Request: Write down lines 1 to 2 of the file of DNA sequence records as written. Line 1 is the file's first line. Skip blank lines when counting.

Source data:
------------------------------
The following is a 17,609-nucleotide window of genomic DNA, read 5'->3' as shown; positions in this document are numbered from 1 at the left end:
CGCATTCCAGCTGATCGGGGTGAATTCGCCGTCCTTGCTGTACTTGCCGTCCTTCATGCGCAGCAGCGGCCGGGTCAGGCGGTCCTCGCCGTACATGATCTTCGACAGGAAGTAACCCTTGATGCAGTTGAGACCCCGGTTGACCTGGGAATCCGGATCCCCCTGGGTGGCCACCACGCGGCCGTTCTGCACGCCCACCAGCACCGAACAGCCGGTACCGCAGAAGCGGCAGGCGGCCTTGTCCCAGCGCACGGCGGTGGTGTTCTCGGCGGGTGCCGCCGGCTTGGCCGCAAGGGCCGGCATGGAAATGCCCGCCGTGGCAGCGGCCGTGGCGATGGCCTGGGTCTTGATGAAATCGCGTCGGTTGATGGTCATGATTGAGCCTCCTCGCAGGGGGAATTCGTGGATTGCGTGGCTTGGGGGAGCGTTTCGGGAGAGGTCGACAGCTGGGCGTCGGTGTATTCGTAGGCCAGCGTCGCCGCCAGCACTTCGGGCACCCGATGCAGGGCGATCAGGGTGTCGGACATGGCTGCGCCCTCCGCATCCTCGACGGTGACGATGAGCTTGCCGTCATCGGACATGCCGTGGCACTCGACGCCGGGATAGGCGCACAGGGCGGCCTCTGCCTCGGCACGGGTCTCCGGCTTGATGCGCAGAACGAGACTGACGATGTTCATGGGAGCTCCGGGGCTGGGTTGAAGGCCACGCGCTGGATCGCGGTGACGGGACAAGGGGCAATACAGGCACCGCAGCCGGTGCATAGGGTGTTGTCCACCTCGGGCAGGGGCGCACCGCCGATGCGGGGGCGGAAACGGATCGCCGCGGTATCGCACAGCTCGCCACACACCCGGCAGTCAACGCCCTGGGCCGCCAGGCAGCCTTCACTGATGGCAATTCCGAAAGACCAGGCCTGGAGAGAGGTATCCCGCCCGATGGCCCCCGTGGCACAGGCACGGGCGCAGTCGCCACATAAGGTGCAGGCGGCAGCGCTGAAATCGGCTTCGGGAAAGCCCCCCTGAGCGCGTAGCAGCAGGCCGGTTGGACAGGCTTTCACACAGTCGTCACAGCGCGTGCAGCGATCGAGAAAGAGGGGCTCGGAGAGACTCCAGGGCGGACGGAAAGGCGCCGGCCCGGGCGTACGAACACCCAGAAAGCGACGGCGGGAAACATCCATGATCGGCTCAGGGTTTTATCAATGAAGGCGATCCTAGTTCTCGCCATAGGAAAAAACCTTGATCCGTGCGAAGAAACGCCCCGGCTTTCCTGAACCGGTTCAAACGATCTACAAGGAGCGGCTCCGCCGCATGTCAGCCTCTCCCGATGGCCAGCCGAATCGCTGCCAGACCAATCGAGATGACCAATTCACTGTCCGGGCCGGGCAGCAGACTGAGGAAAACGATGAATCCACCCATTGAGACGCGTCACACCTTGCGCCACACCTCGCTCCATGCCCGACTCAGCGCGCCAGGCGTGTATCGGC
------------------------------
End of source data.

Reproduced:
The following is a 17,609-nucleotide window of genomic DNA, read 5'->3' as shown; positions in this document are numbered from 1 at the left end:
CGCATTCCAGCTGATCGGGGTGAATTCGCCGTCCTTGCTGTACTTGCCGTCCTTCATGCGCAGCAGCGGCCGGGTCAGGCGGTCCTCGCCGTACATGATCTTCGACAGGAAGTAACCCTTGATGCAGTTGAGACCCCGGTTGACCTGGGAATCCGGATCCCCCTGGGTGGCCACCACGCGGCCGTTCTGCACGCCCACCAGCACCGAACAGCCGGTACCGCAGAAGCGGCAGGCGGCCTTGTCCCAGCGCACGGCGGTGGTGTTCTCGGCGGGTGCCGCCGGCTTGGCCGCAAGGGCCGGCATGGAAATGCCCGCCGTGGCAGCGGCCGTGGCGATGGCCTGGGTCTTGATGAAATCGCGTCGGTTGATGGTCATGATTGAGCCTCCTCGCAGGGGGAATTCGTGGATTGCGTGGCTTGGGGGAGCGTTTCGGGAGAGGTCGACAGCTGGGCGTCGGTGTATTCGTAGGCCAGCGTCGCCGCCAGCACTTCGGGCACCCGATGCAGGGCGATCAGGGTGTCGGACATGGCTGCGCCCTCCGCATCCTCGACGGTGACGATGAGCTTGCCGTCATCGGACATGCCGTGGCACTCGACGCCGGGATAGGCGCACAGGGCGGCCTCTGCCTCGGCACGGGTCTCCGGCTTGATGCGCAGAACGAGACTGACGATGTTCATGGGAGCTCCGGGGCTGGGTTGAAGGCCACGCGCTGGATCGCGGTGACGGGACAAGGGGCAATACAGGCACCGCAGCCGGTGCATAGGGTGTTGTCCACCTCGGGCAGGGGCGCACCGCCGATGCGGGGGCGGAAACGGATCGCCGCGGTATCGCACAGCTCGCCACACACCCGGCAGTCAACGCCCTGGGCCGCCAGGCAGCCTTCACTGATGGCAATTCCGAAAGACCAGGCCTGGAGAGAGGTATCCCGCCCGATGGCCCCCGTGGCACAGGCACGGGCGCAGTCGCCACATAAGGTGCAGGCGGCAGCGCTGAAATCGGCTTCGGGAAAGCCCCCCTGAGCGCGTAGCAGCAGGCCGGTTGGACAGGCTTTCACACAGTCGTCACAGCGCGTGCAGCGATCGAGAAAGAGGGGCTCGGAGAGACTCCAGGGCGGACGGAAAGGCGCCGGCCCGGGCGTACGAACACCCAGAAAGCGACGGCGGGAAACATCCATGATCGGCTCAGGGTTTTATCAATGAAGGCGATCCTAGTTCTCGCCATAGGAAAAAACCTTGATCCGTGCGAAGAAACGCCCCGGCTTTCCTGAACCGGTTCAAACGATCTACAAGGAGCGGCTCCGCCGCATGTCAGCCTCTCCCGATGGCCAGCCGAATCGCTGCCAGACCAATCGAGATGACCAATTCACTGTCCGGGCCGGGCAGCAGACTGAGGAAAACGATGAATCCACCCATTGAGACGCGTCACACCTTGCGCCACACCTCGCTCCATGCCCGACTCAGCGCGCCAGGCGTGTATCGGC